But beyond these things, there is simply no guarantee in the Bible that if a church is faithful to its God-given mission that God is going to grant large measures of tangible fruit to that church. The only thing that God guarantees to His faithful people is hardship! “Indeed,” the Apostle Paul says, “all who live a godly life in Christ Jesus will be persecuted.” Not surprisingly, these words echo the words of Jesus, who told His followers, “In the world you will have tribulation” (John 16:33).
Tribulation and the presence of Christ in that tribulation. Those are the only things promised to Christ’s faithful saints.
And so, smaller may not necessarily be worse. It may simply be evidence that God’s Word is true.
- The most important kind of growth is supernaturally produced.
Far beyond numerical growth, the Scriptures would lead us to care most about true spiritual growth. And spiritual growth is supernatural growth. It is only produced by the Spirit of God. What kind of growth am I talking about?
Well, let’s first consider a kind of growth that sees a person brought from spiritual death to spiritual life. This is the “growth” of conversion, which is a lot less like growth and far more like a resurrection. We should be praying and working to see this kind of “growth” take place.
Beyond that, we should desire the kind of growth whereby Christians are transformed increasingly into the likeness of Christ. The kind of growth that takes place as a Christian regularly encounters the glory of Christ in His Word and is made more like Christ by the Spirit as a result of those encounters, and who becomes more loving toward other people, more concerned about the state of lost souls, and more gracious in his dealings with other people.
The growth of a church is about so much more than a growing number of people sitting in chairs or pews. It is about lives being changed through encounters with the living Christ through his Word.
And “this [kind of growth] comes from the Lord who is the Spirit” (2 Corinthians 3:18). There are no shortcuts to it. The only way to see this kind of growth is to plant and water with and according to the Word of God, trusting that God will do what only God can do: “give the growth” (1 Corinthians 3:6, 7). And that growth may or may not have any drastic affect upon a church’s numbers.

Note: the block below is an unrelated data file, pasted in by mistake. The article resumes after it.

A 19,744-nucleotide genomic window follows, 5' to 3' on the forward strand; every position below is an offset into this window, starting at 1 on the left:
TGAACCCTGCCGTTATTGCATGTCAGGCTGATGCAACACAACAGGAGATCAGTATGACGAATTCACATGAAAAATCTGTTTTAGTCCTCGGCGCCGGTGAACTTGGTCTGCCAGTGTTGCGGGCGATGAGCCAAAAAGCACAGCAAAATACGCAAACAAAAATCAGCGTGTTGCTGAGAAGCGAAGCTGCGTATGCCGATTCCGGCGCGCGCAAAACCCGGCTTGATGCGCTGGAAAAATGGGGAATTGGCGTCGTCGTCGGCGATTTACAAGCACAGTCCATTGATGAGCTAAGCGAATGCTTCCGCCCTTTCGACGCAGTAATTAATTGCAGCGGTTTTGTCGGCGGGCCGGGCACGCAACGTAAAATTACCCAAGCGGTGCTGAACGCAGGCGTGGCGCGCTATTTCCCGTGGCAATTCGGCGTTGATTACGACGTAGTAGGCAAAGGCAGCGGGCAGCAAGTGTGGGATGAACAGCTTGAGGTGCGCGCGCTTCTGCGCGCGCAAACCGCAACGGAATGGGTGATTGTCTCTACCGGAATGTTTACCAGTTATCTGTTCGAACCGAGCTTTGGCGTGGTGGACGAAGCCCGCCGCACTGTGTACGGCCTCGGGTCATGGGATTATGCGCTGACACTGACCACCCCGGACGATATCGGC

- Success is about far more than numbers.
While giving attention to various tangible metrics may be helpful to a church that is seeking to honestly evaluate the success of its ministry; those tangible metrics are not everything. True success is ultimately measured by whether a church has sought to be faithful to the Lord Jesus and truly obedient to His Word as they have gone about life and ministry as a church.
Has your church sought to give glory to God as Creator and Redeemer in Christ? Has your church sought Spirit-produced Christ-likeness by giving prayerful attention to the Word of God in private and as a gathered body? Has your church sought to be centered around the glorious reality of God’s grace in Christ as revealed in the Gospel? And has it sought to be a place of loving, truthful companionship and partnership in Gospel ministry? Has it sought to spread the Gospel as far as the Lord would allow? Is the church seeking the glory of Christ above all things?
If a church can answer “yes” to these questions (not as if they’ve done these things perfectly; but in the sense that they’re doing them sincerely), that church is a success, no matter the numbers.
Now, I only pray that God will give me faith to believe these things more consistently. Lord, hear my prayer.